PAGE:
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Blanchard trumpets the sounds of New Orleans

September 29, 2007|Don Heckman | Special to The Times

Terence Blanchard's vibrant trumpet lines echoed through Catalina Bar & Grill on Thursday night with the clarion assertiveness of the legendary Buddy Bolden. Although no recordings of Bolden -- often described as the "father of jazz" -- have survived, his powerful turn-of-the-20th century performances established New Orleans as the music's founding home.

Performing in a style rich with the musical gumbo of his native New Orleans, Blanchard has emerged as a vital musical voice of support for the Crescent City in the two years since the devastation wrought by hurricane Katrina, writing the score for Spike Lee's HBO documentary "When the Levees Broke: A Requiem in Four Acts" and releasing his own deeply personal reactions in the new recording "A Tale of God's Will (A Requiem for Katrina)."

A large portion of his Catalina set was devoted to material from the CD. "Levees" and "Funeral Dirge" were richly atmospheric pieces, potent blends of sadness, loss and anger. Blanchard's passionate trumpet solos, often beginning with pensive introspection before bursting into shouts of fury and dismay, took a central role in each.

His frequent face-to-face interaction with drummer Kendrick Scott added an even more invigorating element to the mix, as did the fast-fingered tenor saxophone of Walter Smith, the darkly introspective piano of Cuban-born Fabian Almazur and the solid bass of Derrick Hodge.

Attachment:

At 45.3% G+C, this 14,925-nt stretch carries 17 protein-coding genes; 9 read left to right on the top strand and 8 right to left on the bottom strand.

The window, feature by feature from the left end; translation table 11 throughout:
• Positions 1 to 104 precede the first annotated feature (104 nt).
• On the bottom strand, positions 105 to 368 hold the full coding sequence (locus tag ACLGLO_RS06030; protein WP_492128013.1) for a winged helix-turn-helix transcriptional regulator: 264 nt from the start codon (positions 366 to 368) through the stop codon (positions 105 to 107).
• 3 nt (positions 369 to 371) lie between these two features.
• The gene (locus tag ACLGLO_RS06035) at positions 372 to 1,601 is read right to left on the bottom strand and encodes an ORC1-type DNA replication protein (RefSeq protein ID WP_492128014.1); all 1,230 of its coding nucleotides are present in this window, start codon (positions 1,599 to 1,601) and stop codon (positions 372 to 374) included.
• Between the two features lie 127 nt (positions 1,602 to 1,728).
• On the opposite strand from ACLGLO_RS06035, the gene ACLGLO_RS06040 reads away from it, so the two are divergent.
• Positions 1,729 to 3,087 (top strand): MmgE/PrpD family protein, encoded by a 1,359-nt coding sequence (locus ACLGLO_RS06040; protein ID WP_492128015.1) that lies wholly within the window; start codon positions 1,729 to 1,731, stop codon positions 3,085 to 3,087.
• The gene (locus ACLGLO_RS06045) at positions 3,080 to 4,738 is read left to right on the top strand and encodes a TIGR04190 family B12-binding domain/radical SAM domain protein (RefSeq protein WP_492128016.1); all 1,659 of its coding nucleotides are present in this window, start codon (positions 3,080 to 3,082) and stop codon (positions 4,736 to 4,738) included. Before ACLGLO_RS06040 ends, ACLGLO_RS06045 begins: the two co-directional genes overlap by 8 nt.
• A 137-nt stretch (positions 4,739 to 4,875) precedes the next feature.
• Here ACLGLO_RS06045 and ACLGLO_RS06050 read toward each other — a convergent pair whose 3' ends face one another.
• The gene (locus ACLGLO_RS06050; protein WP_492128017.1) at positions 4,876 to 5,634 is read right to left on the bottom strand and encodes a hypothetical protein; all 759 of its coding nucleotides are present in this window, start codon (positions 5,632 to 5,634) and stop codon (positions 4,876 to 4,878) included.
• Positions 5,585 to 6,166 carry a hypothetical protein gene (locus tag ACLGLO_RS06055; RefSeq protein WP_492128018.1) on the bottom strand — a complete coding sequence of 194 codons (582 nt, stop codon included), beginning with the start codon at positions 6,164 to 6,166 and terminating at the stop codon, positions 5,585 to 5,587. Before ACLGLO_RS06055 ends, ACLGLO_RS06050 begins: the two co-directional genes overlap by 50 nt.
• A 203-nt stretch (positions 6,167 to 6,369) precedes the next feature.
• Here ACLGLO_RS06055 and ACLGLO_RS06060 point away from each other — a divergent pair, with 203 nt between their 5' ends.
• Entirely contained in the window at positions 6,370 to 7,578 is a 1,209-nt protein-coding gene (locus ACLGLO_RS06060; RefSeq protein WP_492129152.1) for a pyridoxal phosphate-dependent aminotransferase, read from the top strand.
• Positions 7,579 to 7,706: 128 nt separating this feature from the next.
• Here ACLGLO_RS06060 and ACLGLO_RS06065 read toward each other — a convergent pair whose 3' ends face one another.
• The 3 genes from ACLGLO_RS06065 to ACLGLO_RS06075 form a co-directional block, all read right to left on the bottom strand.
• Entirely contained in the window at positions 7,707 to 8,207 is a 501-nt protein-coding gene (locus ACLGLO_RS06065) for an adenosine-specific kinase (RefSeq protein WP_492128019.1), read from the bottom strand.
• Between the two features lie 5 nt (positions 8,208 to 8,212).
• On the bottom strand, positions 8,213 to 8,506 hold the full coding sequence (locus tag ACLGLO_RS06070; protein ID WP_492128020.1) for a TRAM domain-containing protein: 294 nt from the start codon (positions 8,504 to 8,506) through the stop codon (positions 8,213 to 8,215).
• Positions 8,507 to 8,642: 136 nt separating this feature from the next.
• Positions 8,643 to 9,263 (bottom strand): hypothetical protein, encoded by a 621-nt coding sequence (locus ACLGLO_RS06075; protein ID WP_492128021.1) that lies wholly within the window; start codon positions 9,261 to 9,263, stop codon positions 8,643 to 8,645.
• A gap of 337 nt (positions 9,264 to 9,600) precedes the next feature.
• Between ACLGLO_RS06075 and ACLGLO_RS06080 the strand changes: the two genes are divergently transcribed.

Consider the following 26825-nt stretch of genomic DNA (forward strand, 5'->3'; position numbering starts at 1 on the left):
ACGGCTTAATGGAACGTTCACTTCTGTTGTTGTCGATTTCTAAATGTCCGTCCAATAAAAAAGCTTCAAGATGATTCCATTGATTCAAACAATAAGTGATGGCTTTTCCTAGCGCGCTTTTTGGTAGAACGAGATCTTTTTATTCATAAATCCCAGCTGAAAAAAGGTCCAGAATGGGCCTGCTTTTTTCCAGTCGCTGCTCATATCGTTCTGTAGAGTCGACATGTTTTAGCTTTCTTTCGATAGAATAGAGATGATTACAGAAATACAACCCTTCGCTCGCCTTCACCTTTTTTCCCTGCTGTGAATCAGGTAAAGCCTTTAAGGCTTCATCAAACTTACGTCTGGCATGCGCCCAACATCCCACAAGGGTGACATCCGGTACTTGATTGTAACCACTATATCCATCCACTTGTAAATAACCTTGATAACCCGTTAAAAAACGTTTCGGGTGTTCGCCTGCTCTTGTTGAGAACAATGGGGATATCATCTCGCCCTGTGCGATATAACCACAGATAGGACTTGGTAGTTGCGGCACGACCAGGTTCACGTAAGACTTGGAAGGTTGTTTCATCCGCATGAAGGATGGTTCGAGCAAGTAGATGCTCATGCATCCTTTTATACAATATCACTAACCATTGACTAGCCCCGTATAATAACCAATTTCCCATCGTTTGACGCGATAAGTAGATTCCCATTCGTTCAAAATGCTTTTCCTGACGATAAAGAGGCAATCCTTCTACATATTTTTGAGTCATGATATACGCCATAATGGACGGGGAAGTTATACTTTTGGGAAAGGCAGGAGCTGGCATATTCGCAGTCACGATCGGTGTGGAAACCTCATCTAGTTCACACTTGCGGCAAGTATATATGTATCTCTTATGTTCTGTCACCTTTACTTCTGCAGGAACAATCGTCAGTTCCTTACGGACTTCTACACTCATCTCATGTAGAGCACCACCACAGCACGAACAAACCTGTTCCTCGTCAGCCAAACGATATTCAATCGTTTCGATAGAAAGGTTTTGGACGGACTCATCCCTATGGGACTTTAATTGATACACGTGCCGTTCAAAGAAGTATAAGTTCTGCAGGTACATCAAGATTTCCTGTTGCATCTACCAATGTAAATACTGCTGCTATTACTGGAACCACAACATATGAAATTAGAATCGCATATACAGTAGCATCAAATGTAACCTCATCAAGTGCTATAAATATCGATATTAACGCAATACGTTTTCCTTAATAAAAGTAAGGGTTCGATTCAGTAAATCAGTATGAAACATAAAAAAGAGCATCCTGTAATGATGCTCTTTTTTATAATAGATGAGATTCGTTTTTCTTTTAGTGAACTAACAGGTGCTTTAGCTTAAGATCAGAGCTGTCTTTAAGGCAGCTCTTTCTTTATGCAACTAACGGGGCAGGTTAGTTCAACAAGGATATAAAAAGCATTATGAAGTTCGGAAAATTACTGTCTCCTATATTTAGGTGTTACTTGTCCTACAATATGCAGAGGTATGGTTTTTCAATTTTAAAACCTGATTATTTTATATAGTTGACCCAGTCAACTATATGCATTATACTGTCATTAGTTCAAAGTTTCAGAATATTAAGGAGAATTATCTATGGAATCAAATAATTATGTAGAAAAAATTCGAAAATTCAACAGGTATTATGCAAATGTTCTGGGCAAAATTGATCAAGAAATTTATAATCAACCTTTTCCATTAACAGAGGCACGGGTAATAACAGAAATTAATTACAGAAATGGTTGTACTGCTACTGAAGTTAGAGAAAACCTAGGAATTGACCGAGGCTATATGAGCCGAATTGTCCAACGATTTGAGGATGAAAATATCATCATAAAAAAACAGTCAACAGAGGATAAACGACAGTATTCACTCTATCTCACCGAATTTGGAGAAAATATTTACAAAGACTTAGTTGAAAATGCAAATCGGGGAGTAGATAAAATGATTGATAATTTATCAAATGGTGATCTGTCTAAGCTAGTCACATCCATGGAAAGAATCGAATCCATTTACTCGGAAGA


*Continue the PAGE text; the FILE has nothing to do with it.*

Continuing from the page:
Blanchard, one of the prominent, post-Wynton Marsalis young jazz lions since the 1980s, when he replaced Marsalis in Art Blakey's Jazz Messengers, has always supported his trumpet playing with imaginative production ideas. He's scored dozens of films (many for Lee) and made CDs featuring Brazilian singer-songwriter Ivan Lins, Diana Krall and Jane Monheit and albums devoted to Billie Holiday and the songs of Jimmy McHugh.

The diversity and the demands of those varied activities have enhanced the emotional depth, content and sensitivity of Blanchard's improvisations -- qualities fully evident in his performances of pieces from the CD. But it was equally fascinating to hear his similarly multilayered solos on the jaunty, far less atmospheric tune "Fred Brown" -- the product of his transformation of the joie de vivre of Buddy Bolden into a mature, contemporary, New Orleans-inspired jazz expression.


Terence Blanchard

Where: Catalina Bar & Grill, 1640 N. Cahuenga Blvd., Hollywood

When: 8:30 and 10:30 p.m. today, 7:30 and 9:30 p.m. Sunday

Price: $20 to $30

Contact: (323) 466-9217

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